• Application Note

Analysis of Soy Isoflavones in Powdered Extracts using the ACQUITY UPLC H-Class System

Analysis of Soy Isoflavones in Powdered Extracts using the ACQUITY UPLC H-Class System

  • Waters Corporation
Soybean pods on vine

This is an Application Brief and does not contain a detailed Experimental section.

Abstract

This application brief successfully transfers the compendial HPLC method for the analysis of powdered soy isoflavones extract to a UPLC method to achieve a faster solution that maintains data quality.

Benefits

Using the ACQUITY UPLC H-Class System, a USP compendial HPLC method was successfully transferred to UPLC. The new UPLC method was approximately five times faster. When high-quality results are produced more quickly, laboratory productivity increases while cost-per-sample decreases.

Introduction

The biological effects of soy isoflavones are a topic of considerable interest. These compounds are thought to reduce menopausal effects in women and provide prostate health benefits in men. Scientific evidence suggests that the anticarcinogenic properties of the isoflavone genistein are due to its action as an estrogen antagonist.

Dietary supplement manufacturers routinely use HPLC to analyze soy and soy extracts for isoflavone content. The current U.S. Pharmacopeia (USP) compendial method uses a long, shallow gradient that takes 74 minutes per injection. This long run time limits the ability of manufactures to release products quickly. In addition, a simple sample set run consisting of a blank, five calibration standards, and two retention time check solutions requires more than 10 hours before even running the first sample.

The benefits of analyzing isoflavones using a faster solution that maintains data quality – linearity, retention time reproducibility, and resolution between compounds of interest and other components in the sample – are as clear as they are plentiful: improved productivity, increased revenues, enhanced efficiency, faster sample turnover, and reduced labor and training costs.

Results and Discussion

Two different powdered soy isoflavone extracts were analyzed using the current HPLC compendial method, as written, using the ACQUITY UPLC H-Class System. A five-point standard curve was generated for each of the target compounds (daidzin, glycitin, genistin, daidzein, glycitein, genistein) with R2 values greater than 0.999 for all compounds. Retention time reproducibility for all compounds in samples was less than 0.30% RSD. Resolution between the two most closelyeluting compounds of interest (daidzin and glycitin) was 5.6. Total amounts of isofavones in the two samples were 38.9 mg/g and 25.5 mg/g, respectively.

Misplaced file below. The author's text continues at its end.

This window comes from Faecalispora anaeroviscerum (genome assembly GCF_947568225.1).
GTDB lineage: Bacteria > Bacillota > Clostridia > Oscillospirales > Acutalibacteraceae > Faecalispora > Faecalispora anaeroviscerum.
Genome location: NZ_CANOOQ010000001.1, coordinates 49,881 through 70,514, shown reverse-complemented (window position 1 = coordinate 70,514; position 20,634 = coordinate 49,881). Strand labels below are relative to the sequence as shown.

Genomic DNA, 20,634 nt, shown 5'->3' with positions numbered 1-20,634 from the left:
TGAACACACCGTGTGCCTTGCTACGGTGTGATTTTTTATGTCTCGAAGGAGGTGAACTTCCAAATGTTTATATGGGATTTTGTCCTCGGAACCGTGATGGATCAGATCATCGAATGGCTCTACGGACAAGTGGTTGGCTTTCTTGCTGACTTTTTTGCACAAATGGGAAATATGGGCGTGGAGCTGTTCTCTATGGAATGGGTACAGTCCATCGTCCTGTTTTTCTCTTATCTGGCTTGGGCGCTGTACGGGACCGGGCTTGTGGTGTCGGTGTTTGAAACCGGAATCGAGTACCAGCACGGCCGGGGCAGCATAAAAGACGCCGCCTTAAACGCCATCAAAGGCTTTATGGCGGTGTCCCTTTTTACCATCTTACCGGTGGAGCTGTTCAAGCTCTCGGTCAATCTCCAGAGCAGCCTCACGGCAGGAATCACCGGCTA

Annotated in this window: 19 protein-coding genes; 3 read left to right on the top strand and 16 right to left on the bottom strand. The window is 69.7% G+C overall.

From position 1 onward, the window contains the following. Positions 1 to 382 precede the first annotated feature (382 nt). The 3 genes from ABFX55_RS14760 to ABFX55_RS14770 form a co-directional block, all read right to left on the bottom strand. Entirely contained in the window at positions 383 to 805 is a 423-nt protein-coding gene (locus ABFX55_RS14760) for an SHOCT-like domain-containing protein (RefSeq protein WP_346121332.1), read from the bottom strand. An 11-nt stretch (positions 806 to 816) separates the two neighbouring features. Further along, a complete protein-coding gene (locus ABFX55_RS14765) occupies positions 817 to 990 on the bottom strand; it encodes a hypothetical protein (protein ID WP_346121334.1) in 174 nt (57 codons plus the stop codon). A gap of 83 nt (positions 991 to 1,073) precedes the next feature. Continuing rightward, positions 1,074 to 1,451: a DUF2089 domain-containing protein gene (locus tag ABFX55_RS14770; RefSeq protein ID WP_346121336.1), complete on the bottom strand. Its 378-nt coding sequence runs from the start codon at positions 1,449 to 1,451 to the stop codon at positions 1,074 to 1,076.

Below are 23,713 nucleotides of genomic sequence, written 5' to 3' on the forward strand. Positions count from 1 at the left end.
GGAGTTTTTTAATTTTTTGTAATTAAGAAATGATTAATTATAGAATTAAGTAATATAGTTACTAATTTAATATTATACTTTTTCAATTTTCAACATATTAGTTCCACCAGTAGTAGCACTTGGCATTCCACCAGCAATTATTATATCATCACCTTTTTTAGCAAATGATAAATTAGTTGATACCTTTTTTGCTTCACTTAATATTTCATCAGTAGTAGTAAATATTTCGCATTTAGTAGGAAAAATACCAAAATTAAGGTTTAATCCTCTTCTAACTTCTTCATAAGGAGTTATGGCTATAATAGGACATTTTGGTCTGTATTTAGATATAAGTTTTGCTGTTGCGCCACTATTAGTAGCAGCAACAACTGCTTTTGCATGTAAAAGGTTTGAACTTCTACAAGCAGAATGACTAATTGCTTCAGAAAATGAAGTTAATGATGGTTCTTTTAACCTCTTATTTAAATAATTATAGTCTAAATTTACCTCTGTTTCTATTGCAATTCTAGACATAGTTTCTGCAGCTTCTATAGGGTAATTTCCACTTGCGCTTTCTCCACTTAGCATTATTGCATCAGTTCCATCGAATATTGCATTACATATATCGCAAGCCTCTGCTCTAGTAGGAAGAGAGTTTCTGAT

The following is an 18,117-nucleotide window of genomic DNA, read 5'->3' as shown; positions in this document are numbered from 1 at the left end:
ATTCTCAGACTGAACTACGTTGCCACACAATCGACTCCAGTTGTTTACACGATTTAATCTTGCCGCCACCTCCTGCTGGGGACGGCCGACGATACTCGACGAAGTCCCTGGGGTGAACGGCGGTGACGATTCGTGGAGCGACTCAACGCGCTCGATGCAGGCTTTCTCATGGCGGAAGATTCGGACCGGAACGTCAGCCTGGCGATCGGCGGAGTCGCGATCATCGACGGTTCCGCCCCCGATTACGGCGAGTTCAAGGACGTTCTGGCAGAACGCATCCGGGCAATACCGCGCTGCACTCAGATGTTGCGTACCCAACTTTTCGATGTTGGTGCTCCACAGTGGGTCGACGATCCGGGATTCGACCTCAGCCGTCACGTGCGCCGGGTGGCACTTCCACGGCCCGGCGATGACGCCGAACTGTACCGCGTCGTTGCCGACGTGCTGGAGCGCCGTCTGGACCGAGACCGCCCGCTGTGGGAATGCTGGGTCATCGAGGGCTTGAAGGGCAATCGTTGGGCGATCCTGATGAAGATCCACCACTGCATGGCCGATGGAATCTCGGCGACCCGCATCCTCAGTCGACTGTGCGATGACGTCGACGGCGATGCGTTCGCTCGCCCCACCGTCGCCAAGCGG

Using the ACQUITY UPLC Columns Calculator, the HPLC method was transferred to UPLC employing an ACQUITY UPLC HSS T3 Column, 2.1 x 100 mm, 1.8 μm. The geometrically scaled method had a run time of 24.3 minutes. Because the scaled flow rate of 0.319 mL/min is below the optimum linear velocity of the sub-2-μm particle column, the gradient was rescaled to 0.60 mL/min, a flow rate closer to optimum.

 HPLC separation of isoflavones Figure 1. HPLC separation of isoflavones from a powdered soy extract

Since the ACQUITY UPLC H-Class System can routinely operate at pressures up to 15,000 psi (1,000 bar) and has low system band-spreading, sub-2-μm particle columns can be operated at their optimum linear velocity to yield highly efficient separations in a much shorter time. Using this optimal flow rate, a total run time of 15.7 minutes was achieved – a reduction of close to five times compared to HPLC (Figure 2).

UPLC separation of isoflavones Figure 2. UPLC separation of isoflavones from a powdered soy extract.

Analytical results using this new and significantly faster UPLC method were not compromised in quality, with R2 values greater than 0.999 for all compounds, retention time reproducibility for all compounds in samples was less than 0.20% RSD, and resolution between the two most closely eluting compounds (daidzin and glycitin) increasing to 6.4. Total amounts of isofavones in the two samples were in good agreement with the HPLC method, giving 38.8 mg/g and 25.1 mg/g, respectively.

Conclusion

Using the ACQUITY UPLC H-Class System, a USP compendial HPLC method was successfully transferred to UPLC. With the help of the ACQUITY UPLC Columns Calculator, the transfer was easy to accomplish. The new UPLC method was approximately five times faster and produced data of equal or better quality than the current HPLC method. When high-quality results are produced more quickly, laboratory productivity increases while cost-per-sample decreases. The ACQUITY UPLC H-Class System is an ideal solution for laboratories that seek to improve operational capacity by moving current HPLC methods to more efficient and cost-effective UPLC methods.

720003284, January 2010

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